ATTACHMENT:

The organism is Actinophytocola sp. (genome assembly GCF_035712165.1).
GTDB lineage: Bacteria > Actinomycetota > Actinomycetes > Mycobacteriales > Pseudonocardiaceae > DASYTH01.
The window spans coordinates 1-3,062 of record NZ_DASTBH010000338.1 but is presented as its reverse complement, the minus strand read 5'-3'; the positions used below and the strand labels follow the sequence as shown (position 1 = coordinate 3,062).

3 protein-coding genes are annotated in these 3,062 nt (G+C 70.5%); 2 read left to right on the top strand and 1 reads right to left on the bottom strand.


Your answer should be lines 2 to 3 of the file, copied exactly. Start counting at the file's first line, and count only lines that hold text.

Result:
GTDB lineage: Bacteria > Actinomycetota > Actinomycetes > Mycobacteriales > Pseudonocardiaceae > DASYTH01.
The window spans coordinates 1-3,062 of record NZ_DASTBH010000338.1 but is presented as its reverse complement, the minus strand read 5'-3'; the positions used below and the strand labels follow the sequence as shown (position 1 = coordinate 3,062).